Ko, who had seven birdies and a lone bogey, tied for second at 11 under with a group of seven players that included Brittany Altomare (71), Ariya Jutanugarn (71) and overnight co-leader Sei Young Kim (72).


    Buick LPGA Shanghai: Articles, photos and videos


    Carlota Ciganda, who also held a share of the lead after the third round, shot a 73 to fall into a tie for ninth with Bronte Law and local favorite Lu Liu.

    Paula Creamer carded three birdies against a pair of bogeys for a 71 to finish in sole possession of 12th place.

    The tournament is the second of five being played in South Korea, Japan, China and Taiwan in the LPGA's annual Asian swing.

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    New world No. 1 Koepka already wants more

    By Nick MentaOctober 21, 2018, 8:48 am

    If there is a knock on Brooks Koepka, it’s that he’s a little too cool.

    Gary Woodland, who threw 11 birdies at Koepka on Sunday and still finished four shots back, inadvertently captured that exact sentiment after Saturday's third round.

    “You know," he said, "Brooks doesn't seem like he cares too much."

    Woodland meant that there was little anyone in the field could do to rattle the 54-hole leader. (He proved himself right, by the way.)

    But the also comment fits the general narrative surrounding Koepka. That he’s just detached enough for fans to have trouble attaching themselves to him. That he’s just a jock here to cash checks and collect trophies, to kick ass and chew bubblegum.

    But for a few moments Sunday in South Korea, it became clear that Brooks Koepka does care. Crouched on the 72nd green with some time to stop and think as Ian Poulter lagged a bit behind, Koepka finally let a moment get to him. Cameras caught the three-time major champion appearing unusually emotional.

    Of course, less than a minute later, those same cameras caught him yawning. The contrast was almost too perfect. It was as if he knew he had just been found out and needed to snap back into character – which he did.

    He promptly poured in an eagle putt to cap off a final-round 64, to win the CJ Cup by four, and to ascend to No. 1 in the Official World Golf Ranking for the first time in his career.


    Full-field scores from the CJ Cup

    CJ Cup: Articles, photos and videos


    “To be world No. 1 is something I dreamed of as a kid,” Koepka said on the 18th green, moments after closing out his fifth PGA Tour victory and third this year. “I don't think this one's going to sink in.”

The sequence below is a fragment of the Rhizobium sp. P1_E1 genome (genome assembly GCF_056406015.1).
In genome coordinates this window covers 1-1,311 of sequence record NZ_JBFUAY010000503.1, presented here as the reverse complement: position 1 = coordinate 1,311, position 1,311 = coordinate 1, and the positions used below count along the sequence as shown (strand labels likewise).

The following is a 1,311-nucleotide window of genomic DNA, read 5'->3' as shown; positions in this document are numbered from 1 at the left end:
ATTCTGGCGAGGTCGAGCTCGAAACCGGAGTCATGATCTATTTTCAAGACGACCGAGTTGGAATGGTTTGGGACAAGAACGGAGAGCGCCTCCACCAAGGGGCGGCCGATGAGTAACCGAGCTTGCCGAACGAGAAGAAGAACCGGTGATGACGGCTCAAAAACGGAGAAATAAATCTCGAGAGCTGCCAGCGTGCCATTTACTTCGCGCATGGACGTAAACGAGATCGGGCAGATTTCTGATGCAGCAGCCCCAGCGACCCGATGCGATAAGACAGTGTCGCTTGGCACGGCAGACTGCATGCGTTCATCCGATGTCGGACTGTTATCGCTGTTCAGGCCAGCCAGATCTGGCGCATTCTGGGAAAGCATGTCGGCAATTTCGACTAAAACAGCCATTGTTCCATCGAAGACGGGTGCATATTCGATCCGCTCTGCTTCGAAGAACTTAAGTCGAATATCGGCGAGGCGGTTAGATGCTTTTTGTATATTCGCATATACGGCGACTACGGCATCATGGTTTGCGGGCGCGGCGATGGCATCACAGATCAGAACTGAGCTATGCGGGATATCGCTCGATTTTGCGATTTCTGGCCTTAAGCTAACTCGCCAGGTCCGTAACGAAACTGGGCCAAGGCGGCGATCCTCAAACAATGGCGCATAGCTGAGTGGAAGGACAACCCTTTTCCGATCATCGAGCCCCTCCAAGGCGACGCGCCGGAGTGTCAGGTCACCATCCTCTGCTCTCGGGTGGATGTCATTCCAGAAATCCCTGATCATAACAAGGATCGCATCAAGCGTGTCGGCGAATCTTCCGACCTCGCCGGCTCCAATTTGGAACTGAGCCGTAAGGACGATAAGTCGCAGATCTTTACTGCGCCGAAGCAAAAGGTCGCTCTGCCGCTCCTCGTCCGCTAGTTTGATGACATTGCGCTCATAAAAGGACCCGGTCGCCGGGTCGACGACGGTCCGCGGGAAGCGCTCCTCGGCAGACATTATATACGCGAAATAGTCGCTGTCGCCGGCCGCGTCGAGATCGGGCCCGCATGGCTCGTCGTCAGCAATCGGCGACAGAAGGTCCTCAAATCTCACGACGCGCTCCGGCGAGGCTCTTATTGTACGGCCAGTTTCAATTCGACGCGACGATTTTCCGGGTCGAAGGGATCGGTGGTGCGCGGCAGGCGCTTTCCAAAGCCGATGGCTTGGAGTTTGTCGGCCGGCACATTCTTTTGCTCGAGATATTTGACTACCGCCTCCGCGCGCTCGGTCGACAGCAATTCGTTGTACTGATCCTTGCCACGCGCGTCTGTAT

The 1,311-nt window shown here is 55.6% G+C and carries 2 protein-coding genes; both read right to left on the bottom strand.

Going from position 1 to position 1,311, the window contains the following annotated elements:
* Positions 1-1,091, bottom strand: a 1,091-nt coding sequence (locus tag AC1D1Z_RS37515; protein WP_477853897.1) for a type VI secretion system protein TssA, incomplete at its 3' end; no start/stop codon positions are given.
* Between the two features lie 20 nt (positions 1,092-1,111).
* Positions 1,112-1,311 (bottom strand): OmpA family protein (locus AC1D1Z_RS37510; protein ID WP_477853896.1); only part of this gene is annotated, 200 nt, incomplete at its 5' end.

What is beginning to sink in is that Koepka now unequivocally belongs in the conversation, the one golf fans and analysts have been having over and over since Tiger Woods fell from golf's greatest heights.

    Who’s the best at their best?

    In the two years between his first PGA Tour win and his first U.S. Open victory, Koepka was touted as having the kind of talent to compete with the game's elites. It took a little while for him to get here, but Koepka has taken over as the latest player to look like he’ll never lose again. Just as it was for Rory McIlroy, Jordan Spieth, Jason Day, Dustin Johnson and Justin Thomas before him, this is Koepka's moment. This is his run of dominance.

    It’s a run that will have to end at some point. Every one of the guys just mentioned did cool off eventually. Koepka will, too. Maybe it'll be fatigue, maybe it'll be injury, and maybe it’ll just be golf. This talent pool is  too deep for anyone to remain on top for too long.

    But what Koepka has done this year – in defending his U.S. Open title, in staring down Tiger at the PGA, in claiming the Player of the Year Award, in ascending to the top of the world rankings – is put his name at the forefront of the conversation. If he was unappreciated at times before, those days are behind him. He's already accomplished too much, proven himself too good to be overlooked any longer.

    And he’s far from done.

    “For me, I just need to keep winning,” the new world No. 1 said Sunday. “I feel like to win a few more regular Tour events and then keep adding majors. I feel like my game's set up for that. I've gotten so much confidence off winning those majors where, it's incredible, every time I tee it up, I feel like I really have a good chance to win whether I have my A-game or not. It's something I'm so excited [about] right now, you have no idea. I just can't wait to go play again.”